Visual Basic supports the following data types:

Data TypeDescriptionRange
Number types:
Byte1-byte binary data0-255  
Integer2-byte integer-32,768 to 32,767  
Long4-byte integer-2,147,483,648 to 2,147,483,647  
Single4-byte floating-point number-3.402823E38 to –1.401298E-45
(negative values)
1.401298E-45 to 3.402823E38
(positive values)  
Double8-bye floating-point number-1.79769313486231E308 to
(negative values)
4.94065675841247E-324 to
(positive values)  
Currency8-byte number with fixed decimal point-922,337,203,685,477.5808 to
Other data types:
StringString of charactersZero to approximately two billion characters  
VariantDate/time, floating point number, integer, string or object.  16 bytes plus 1 byte for each character if the value is a string valueDate values: January 1, 100 to December 31, 9999
Numeric values: same range as Double
String values: same range as String
Can also contain Error or Null values  
Boolean2 BytesTrue or False  
Date8-byte date and time1 January 100 to 31 December 9999  
Object4-bytesAny object reference  

Using a Global Variable

Once you have declared your variables, you can use them throughout your code to store information

If, for example, you have 2 separate procedures that need to use the company name, you can use the same variable in both these procedures.

In the example below, the Company Name variable is declared at the top of the module – and can then be used in both TestVariable and TestVariable2

Option Explicit
Public strCompanyName As String
Public strAddress As String
Public strPhone As String

Sub TestVariable()
    'enter information into the variable
    strCompanyName = "ABC Company"
    'show the information on the screen
    MsgBox strCompanyName, vbInformation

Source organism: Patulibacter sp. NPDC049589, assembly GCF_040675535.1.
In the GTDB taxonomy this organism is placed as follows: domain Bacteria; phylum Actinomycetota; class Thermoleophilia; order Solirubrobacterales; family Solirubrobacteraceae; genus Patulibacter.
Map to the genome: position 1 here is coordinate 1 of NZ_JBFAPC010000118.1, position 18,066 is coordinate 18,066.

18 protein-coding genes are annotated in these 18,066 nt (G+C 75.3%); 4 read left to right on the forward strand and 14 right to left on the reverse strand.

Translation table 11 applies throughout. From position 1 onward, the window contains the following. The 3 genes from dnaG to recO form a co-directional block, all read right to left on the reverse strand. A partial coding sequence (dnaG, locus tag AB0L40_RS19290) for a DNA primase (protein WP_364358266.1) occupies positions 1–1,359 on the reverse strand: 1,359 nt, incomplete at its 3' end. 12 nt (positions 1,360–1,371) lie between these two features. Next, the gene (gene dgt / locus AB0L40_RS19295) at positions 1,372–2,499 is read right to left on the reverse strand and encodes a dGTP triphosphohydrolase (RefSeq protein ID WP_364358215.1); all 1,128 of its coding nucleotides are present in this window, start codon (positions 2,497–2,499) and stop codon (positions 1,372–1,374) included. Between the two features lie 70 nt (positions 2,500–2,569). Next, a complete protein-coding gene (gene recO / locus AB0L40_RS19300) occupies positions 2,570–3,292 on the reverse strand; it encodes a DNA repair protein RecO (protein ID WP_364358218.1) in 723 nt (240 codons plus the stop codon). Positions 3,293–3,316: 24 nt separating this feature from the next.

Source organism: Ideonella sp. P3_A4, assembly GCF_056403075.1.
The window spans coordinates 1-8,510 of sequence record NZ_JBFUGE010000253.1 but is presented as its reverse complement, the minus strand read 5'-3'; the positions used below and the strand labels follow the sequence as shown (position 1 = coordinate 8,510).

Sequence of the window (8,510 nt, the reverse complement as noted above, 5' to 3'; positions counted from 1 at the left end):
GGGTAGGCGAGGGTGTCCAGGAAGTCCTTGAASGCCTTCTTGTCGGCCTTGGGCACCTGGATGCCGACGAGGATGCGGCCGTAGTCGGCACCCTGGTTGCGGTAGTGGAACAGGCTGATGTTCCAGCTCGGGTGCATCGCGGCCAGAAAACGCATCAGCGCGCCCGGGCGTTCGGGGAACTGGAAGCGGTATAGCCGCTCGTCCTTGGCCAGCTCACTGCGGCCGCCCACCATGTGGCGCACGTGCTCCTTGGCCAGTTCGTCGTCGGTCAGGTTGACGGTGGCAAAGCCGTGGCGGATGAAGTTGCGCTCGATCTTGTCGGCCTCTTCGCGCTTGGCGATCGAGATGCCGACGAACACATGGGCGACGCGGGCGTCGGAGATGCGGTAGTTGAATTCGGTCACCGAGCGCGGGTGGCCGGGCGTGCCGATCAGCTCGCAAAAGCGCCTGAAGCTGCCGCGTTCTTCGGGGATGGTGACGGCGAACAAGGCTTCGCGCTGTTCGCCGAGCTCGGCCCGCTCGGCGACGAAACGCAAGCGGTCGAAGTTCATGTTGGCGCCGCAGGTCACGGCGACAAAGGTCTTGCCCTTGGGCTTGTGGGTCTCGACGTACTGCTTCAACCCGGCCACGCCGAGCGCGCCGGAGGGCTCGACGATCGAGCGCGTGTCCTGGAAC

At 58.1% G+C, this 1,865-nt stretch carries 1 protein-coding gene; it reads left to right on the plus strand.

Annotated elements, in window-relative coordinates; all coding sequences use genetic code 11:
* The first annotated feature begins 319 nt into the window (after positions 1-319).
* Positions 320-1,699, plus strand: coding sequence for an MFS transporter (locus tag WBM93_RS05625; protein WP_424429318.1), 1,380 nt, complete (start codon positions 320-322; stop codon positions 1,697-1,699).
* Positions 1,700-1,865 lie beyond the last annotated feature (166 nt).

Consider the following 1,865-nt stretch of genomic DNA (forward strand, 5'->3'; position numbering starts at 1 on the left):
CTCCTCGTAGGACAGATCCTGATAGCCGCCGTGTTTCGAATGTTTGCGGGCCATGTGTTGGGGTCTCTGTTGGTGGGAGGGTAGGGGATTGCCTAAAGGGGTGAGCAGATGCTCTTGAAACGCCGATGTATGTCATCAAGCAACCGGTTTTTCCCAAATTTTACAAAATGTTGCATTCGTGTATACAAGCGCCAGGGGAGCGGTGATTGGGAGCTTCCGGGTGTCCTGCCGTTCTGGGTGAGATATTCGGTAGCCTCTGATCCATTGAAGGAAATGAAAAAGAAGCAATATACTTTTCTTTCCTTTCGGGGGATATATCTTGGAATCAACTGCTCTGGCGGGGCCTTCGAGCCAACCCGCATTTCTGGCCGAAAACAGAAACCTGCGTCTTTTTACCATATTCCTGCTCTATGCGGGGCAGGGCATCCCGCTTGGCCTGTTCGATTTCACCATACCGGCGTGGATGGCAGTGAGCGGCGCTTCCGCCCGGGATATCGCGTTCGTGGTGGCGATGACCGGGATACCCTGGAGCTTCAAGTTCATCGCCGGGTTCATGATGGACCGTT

End Sub

Sub TestVariable2()
    'enter information into the variabl
    strCompanyName = "XYZ Company"
    'show the information on the screen
    MsgBox strCompanyName, vbInformation
End Sub

Where the result for 1 will be:

First messagebox stating "ABC Company"

And for 2 would be:

Second messagebox stating "XYZ company"

Global variables are also very useful in keeping information in memory while you use the macro/program that has been created. If, for example, you enter the name of the company in one form, and then perhaps you have a Next button the form, or a Print button – to move to another form, or to print a report, the information that you have entered in the first form will be taken through to the next form, or to the report that you want printed.

Say, for example, you have a form at the beginning of your program – and you enter the company name in that form – and then you click the Next button as shown in the example below

A form prompting you to enter company information

The code behind the next button will store the company name, company address and phone number in the variables that were declared in the global module. They do not have to be re-declared in the form.

Option Explicit
Private Sub cmdNext_Click()
    strCompanyName = Me.txtCompany
    strAddress = Me.txtAddress
    strPhone = Me.txtPhone
    Unload Me
End Sub

The next form will then show the company name as its caption – even though the first form as now closed. The variable is being taken through from the first form to the second form.

This is because it is a GLOBAL variable.

Second form prompting you to choose an option

As you can see, global variables are a very neat and efficient way to control the data input in VBA. It is important that they are always declared at a module level in order that you can use them throughout the project that you are coding.

It is always very useful to give them a significant name (for example, strCompanyName) which lets you know what you want to store in the variable. It is also recommended that you always declare all your global variables in the same module in order to keep track of what you have declared.